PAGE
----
There are quiet moments when I think that I can hear my bones speaking to me, or perhaps, it is the voice in my head that measures the passing of my days. I shake my muscles and throw back my head, stretching, pushing for the depth of my strength, reaching for the limits that my muscles can endure. In the stark chill of an early morning rising, I bend, striving without success to lower my fingertips within whisper distance of my toes. I am content to reach my ankles and feel the strong pull of the reach against the muscles of my calves.
In the bite of wind on a Kansas soccer field, I watched a young man defend his goal last Sunday. He dove, as the goalie must; and at times he made the save, his lean arms snagging the ball, his sturdy, taut body sending it flying back into the field of play. I stood on the sidelines with his father, and on the playground, beyond another field, his brothers sent a merry-go-round on its endless flight. The goalie's father glanced backwards from time to time, checking on the little boys, then reverting his gaze to the game. A bungled play drew a soft, under-spoken word of encouragement; a clean save triggered a volley of praise into the cold winter air.
Afterward, we walked back to the cars, the tall father and the nearly-as-tall son at the front, the cheerful little boys coming next, kicking their soccer balls across the concrete walkway, and I a distant pace behind them. My muscles protested the hour spent in an inadequate coat without gloves, my hands stiff, my feet, in their cotton socks and low shoes, already starting to ache. I hugged them each, and watched as an earnest father and his happy sons rambled into their van, and kept watching, as the van made its way out of the soccer park and onward, to St. Louis, to their home.
A day later, I sat with another father in my conference room. This one had never lived with his children. On his own since age 17, once noted by the local paper as a teenager fighting to raise himself up from poverty and degradation, this father of two had come to me to help secure his rights to time with children whose mother had never disclosed their existence to him until she wanted child support. In front of me at the wide, round oak table, he nodded quietly as I explained an upcoming court procedure. Blue-tooth shoved in one ear, sincerity spread across his wide features, he narrowed his eyes and raised one hand as though to snag my words from the stale atmosphere of the office suite. "But when can I see my son?" he asked. "It's my daughter's birthday soon -- can I give her presents to her?" I met his gaze, then shifted mine away. I could not yet answer his questions. I stared instead out the window, at the billboard advertising a music release six months ago. I shook my head, feeling the high note of the stiffness born of age in my left shoulder. We finished our conversation and I placed my small, pale hand in his large dark clasp. "Don't give up," I managed. His nod did not reassure either of us.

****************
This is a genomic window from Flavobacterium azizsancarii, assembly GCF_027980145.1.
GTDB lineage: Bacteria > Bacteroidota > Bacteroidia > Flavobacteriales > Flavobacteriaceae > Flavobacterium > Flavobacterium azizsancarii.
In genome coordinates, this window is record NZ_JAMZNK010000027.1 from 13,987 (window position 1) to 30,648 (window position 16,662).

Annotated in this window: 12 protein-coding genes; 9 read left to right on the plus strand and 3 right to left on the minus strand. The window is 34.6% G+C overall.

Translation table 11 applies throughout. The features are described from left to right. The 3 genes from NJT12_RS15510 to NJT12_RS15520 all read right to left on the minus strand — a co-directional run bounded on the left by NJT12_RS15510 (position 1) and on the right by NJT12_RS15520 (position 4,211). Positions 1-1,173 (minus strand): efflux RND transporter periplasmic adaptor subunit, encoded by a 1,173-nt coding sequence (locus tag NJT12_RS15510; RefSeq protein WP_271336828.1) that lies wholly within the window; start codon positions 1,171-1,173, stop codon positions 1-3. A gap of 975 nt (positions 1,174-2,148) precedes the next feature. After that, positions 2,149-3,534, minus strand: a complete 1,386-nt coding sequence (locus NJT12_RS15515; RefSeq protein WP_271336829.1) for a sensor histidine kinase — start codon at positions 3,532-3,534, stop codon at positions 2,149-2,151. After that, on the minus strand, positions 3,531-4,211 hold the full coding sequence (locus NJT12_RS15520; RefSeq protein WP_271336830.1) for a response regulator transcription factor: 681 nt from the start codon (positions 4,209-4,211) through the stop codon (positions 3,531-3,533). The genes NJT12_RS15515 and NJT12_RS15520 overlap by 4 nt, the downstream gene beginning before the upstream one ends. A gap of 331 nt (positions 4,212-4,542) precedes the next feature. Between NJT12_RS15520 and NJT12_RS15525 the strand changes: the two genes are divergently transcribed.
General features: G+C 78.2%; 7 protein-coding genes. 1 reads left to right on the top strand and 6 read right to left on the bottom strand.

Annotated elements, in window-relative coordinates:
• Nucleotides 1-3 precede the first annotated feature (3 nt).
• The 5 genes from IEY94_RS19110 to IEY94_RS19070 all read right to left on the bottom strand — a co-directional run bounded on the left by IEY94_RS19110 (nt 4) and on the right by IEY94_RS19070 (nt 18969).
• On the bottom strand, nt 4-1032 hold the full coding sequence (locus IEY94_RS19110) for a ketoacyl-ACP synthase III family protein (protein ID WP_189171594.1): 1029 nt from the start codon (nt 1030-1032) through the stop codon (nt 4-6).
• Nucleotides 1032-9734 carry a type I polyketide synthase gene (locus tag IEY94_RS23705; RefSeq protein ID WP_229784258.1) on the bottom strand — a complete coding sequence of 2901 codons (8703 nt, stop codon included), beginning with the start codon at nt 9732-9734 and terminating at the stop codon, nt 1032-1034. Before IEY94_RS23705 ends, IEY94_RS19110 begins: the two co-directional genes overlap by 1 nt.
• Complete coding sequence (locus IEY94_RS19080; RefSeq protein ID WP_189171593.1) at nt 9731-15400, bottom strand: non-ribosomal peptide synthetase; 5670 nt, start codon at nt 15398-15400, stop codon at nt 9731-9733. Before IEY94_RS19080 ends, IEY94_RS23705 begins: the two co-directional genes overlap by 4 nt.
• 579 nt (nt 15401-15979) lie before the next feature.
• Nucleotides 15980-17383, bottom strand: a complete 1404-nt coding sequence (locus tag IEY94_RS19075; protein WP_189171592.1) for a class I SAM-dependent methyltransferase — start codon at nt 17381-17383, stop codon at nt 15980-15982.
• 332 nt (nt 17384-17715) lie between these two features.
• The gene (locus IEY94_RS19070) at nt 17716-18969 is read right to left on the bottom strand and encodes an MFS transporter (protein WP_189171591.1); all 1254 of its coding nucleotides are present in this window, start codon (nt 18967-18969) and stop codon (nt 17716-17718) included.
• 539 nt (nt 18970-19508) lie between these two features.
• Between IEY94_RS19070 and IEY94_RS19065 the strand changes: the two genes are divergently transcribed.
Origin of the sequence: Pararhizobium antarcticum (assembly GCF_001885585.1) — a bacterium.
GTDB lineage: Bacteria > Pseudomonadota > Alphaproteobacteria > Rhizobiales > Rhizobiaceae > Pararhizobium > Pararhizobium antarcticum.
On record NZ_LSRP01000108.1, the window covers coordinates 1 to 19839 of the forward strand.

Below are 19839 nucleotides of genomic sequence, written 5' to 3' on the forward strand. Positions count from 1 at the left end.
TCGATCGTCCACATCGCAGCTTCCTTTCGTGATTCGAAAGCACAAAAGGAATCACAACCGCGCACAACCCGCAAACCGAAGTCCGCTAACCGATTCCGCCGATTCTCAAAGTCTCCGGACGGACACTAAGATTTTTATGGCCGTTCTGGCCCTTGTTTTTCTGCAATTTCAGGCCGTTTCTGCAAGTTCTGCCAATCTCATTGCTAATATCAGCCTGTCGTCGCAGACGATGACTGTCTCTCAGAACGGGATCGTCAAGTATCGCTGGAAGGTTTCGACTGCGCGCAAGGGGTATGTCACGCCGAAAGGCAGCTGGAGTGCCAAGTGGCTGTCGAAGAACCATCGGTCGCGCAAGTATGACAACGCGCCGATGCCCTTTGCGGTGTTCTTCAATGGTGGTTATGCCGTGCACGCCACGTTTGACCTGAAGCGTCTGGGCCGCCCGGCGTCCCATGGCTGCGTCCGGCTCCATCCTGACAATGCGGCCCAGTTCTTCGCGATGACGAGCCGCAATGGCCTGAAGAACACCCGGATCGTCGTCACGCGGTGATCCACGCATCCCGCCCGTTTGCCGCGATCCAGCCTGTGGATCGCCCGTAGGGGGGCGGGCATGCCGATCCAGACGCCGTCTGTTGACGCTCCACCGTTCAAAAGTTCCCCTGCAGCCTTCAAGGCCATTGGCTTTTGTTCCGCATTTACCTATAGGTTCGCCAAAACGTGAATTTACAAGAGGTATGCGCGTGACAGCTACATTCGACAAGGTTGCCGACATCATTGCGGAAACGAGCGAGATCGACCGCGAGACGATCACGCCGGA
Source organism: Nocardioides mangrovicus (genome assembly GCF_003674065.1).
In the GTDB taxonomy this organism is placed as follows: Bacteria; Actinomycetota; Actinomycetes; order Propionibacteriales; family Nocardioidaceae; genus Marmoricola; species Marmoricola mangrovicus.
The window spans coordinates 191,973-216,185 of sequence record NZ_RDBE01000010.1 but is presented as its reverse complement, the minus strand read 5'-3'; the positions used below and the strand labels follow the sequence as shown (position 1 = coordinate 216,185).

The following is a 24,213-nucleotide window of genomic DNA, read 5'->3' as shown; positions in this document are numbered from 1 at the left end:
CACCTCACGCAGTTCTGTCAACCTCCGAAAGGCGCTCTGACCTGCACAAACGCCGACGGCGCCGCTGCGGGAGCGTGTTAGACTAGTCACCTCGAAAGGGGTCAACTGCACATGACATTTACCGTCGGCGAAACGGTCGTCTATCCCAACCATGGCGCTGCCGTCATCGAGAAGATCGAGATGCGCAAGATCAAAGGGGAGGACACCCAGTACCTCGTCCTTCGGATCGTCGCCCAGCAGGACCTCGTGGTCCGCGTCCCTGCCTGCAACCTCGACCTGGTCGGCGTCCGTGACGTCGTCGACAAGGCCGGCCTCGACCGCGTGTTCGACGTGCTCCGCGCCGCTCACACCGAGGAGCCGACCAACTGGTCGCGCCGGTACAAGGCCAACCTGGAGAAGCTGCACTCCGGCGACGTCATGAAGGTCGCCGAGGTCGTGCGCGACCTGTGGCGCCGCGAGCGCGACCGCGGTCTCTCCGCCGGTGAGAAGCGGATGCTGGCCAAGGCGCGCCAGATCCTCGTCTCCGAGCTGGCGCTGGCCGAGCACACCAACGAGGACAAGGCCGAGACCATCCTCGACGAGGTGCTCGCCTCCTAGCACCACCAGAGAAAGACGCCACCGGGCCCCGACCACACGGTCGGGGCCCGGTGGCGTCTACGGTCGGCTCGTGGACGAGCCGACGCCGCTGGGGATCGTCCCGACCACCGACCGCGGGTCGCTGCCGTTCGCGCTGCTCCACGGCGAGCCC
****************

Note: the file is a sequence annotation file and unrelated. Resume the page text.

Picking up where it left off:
The next day, I watched as a friend absently played with a tattered white scarf around his neck. "That scarf is too short," I told him, in the poorly heated old house on 39th street, where young Java barristas wear thrift-store fashions of my own youth and play too-loud cuts of 21st century rock. My friend shook his sturdy head of short, white hair and bent his lean old frame to confide that he had plenty of warmer scarfs, but this was the first scarf knitted by his youngest daughter. His long, rough fingers caressed the knobby surface of the tattered work, and I pictured the vibrant high-spirited filly that had sprouted from a sincere, intent child bent over knitting needles, struggling with each purl, each knit, each turn. My friend raised his head and our eyes met. "It's a lovely scarf," I admitted, as he pulled it around his neck and tucked its short length into his old wool topcoat.